Russia Flexes Its Military Might

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While Russian forces first invaded Crimea in 2014, after which its citizens officially voted to become Russians, stories surrounding the annexation remained in the news well through 2015. In March of this year, NATO reacted to a “wide-ranging” build-up of military in the region. In November, much of the Crimean peninsula lost power due to protests that destroyed its main power lines.

Russia has also inserted itself rather precariously into the Syrian crisis. On November 24th, Turkish F-16s shot down a Russian military jet on the Syrian/Turkish border. Russia alleged that Turkey had colluded with the United States in shooting down this plane, and that it had never made it into Turkey’s airspace. Meanwhile, Turkey asserted that it had sent numerous warnings to the plane and had acted within its rights. With tensions high, Vladimir Putin announced a package of economic sanctions on Turkey. While Turkey has stated that they are willing to come to the table to discuss the situation with Russia, Putin demurred. As of this month, the sanctions imposed by Russia are set to expand in an effort to further cripple Turkey.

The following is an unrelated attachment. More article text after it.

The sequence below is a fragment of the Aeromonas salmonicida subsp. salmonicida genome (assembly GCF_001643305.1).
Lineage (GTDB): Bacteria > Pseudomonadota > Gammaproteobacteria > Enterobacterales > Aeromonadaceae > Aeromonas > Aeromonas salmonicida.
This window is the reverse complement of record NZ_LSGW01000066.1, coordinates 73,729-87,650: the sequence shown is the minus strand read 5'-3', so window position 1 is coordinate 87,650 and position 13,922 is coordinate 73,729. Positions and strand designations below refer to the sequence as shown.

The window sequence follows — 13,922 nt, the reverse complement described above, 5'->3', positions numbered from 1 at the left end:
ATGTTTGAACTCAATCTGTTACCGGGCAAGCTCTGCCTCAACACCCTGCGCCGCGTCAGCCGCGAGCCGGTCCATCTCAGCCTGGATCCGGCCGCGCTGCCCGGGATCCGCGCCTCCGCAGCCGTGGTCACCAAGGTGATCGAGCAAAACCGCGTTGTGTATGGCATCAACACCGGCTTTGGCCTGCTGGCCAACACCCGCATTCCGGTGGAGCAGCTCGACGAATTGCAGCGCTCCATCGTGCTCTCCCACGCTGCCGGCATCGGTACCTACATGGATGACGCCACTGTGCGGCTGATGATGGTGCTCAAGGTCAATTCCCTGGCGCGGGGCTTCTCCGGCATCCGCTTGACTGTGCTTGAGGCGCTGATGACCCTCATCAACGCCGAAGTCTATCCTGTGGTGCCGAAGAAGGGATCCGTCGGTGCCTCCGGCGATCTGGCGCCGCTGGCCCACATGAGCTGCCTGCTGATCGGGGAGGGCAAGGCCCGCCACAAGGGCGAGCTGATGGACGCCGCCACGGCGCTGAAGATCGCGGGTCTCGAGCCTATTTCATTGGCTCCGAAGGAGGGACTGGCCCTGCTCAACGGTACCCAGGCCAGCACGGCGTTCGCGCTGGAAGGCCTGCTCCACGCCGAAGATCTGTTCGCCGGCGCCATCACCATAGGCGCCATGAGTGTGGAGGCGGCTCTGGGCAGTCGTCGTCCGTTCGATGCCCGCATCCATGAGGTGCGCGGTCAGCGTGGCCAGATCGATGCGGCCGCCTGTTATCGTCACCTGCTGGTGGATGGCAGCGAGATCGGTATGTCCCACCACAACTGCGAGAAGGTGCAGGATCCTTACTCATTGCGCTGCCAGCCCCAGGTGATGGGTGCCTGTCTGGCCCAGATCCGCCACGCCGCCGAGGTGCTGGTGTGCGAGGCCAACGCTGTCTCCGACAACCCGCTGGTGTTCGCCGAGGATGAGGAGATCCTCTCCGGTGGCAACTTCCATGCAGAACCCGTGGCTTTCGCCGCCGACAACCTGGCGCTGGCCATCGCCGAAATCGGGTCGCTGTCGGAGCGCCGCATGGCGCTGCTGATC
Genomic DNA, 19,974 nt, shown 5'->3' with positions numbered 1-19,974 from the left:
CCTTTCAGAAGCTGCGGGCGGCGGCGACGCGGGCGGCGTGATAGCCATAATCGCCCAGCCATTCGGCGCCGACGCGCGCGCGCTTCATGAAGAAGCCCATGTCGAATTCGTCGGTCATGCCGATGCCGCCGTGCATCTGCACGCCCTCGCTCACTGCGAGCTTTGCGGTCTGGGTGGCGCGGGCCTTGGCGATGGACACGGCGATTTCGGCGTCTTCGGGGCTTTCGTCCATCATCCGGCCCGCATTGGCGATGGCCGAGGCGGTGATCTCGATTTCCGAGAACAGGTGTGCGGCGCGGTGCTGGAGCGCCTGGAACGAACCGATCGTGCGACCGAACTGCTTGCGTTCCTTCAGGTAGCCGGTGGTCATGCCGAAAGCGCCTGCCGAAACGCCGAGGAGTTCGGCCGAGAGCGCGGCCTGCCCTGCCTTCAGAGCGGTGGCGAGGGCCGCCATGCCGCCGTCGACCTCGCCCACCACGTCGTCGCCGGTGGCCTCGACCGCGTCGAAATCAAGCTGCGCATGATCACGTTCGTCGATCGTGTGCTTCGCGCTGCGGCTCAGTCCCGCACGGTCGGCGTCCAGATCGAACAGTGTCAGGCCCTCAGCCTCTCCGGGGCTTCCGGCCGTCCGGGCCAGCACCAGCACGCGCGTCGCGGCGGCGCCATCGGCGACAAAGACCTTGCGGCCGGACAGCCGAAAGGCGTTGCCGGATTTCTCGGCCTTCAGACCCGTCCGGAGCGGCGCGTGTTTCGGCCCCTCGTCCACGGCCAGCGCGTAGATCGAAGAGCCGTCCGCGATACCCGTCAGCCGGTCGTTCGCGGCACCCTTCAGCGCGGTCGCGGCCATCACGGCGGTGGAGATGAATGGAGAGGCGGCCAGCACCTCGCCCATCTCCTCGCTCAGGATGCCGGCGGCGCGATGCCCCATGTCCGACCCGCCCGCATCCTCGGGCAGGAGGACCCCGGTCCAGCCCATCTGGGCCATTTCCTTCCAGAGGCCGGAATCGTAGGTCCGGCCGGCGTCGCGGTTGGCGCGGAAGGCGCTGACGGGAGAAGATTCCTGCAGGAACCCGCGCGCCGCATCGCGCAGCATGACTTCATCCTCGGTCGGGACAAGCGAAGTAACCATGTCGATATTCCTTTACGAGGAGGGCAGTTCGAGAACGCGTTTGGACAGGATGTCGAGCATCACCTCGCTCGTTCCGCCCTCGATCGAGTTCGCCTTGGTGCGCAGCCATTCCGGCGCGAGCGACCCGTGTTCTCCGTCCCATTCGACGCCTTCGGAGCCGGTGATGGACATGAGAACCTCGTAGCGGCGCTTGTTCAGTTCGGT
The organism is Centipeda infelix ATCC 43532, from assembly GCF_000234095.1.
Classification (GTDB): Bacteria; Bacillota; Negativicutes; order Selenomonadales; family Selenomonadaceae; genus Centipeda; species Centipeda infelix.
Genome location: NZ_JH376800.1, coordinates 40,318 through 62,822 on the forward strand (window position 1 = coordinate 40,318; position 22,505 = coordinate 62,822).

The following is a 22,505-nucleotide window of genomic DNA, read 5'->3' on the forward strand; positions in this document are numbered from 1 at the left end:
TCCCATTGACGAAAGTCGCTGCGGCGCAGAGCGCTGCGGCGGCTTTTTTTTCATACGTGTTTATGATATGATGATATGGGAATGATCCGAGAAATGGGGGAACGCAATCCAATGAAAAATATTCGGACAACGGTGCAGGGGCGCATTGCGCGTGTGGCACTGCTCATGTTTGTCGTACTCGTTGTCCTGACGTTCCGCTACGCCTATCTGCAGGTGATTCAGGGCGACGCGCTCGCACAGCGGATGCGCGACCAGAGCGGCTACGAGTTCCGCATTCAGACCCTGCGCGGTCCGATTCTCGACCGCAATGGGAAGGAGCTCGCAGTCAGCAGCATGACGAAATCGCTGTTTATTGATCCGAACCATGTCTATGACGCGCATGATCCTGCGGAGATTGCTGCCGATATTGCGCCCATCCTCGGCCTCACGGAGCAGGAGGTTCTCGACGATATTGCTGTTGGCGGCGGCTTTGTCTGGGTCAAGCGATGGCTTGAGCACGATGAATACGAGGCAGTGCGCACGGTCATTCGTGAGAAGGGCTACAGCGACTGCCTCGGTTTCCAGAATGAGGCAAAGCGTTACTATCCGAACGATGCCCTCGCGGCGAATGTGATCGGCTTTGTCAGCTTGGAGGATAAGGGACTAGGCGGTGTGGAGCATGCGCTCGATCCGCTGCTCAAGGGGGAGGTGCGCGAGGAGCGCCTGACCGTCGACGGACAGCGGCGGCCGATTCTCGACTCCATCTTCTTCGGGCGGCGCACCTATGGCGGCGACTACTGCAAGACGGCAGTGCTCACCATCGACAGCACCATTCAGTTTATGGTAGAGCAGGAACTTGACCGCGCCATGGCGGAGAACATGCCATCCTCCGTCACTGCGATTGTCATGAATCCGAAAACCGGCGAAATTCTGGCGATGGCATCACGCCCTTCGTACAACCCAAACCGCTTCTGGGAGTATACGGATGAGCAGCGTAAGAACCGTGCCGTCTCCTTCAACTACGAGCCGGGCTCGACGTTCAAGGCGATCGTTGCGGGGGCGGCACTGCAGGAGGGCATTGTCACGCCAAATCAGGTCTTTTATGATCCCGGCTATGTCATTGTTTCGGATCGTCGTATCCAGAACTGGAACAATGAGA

Russia also found itself in the middle of the war on terror when ISIS claimed to have downed a Russian passenger airline. Russian support for embattled Syrian President Assad grew more complicated as it faced not only an insurgency but terrorist expansion by ISIS. Western observers worry that an increased Russian presence in the Middle East could lead to escalating tensions and a new Cold War, or even open hostilities between Russia and the U.S.

Meanwhile, Russia continues dropping bombs on cities in Syria in a purported campaign against “terrorists.” Syrians conversely report that Russian warplanes are bombing marketplaces and streets populated by innocent civilians. Just this week, Russia released video of the bombing of what it claimed to be an oil-smuggling campaign across the Turkish border. U.S. intelligence officials state that this ongoing three-month intervention has resulted in minimal losses on the Russian side, and has supported and potentially even stabilized the existing Assad government.

Paris Climate Accord

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Earlier this month, 195 nations reached a landmark accord on climate change, seeking finally to deal with the issue head-on and collectively. According to the Paris Climate Accord, all participating nations would work to lower their emissions in an effort to reduce the continuously rising global average temperature and prevent it from reaching higher than 1.5°C above pre-industrial levels.

But in the U.S. Congress, Jim Inhofe (chairman of the Senate Environment and Public Works Committee) and his colleagues are trying to stop progress on U.S. involvement in the accord, even as they continue to deny the scientific evidence supporting climate change. A Republican victory in 2016 could lead to a U.S. withdrawal from the agreement, though presently none of the candidates is discussing it--probably because two-thirds of Americans are in favor of the United States remaining in this historic pact.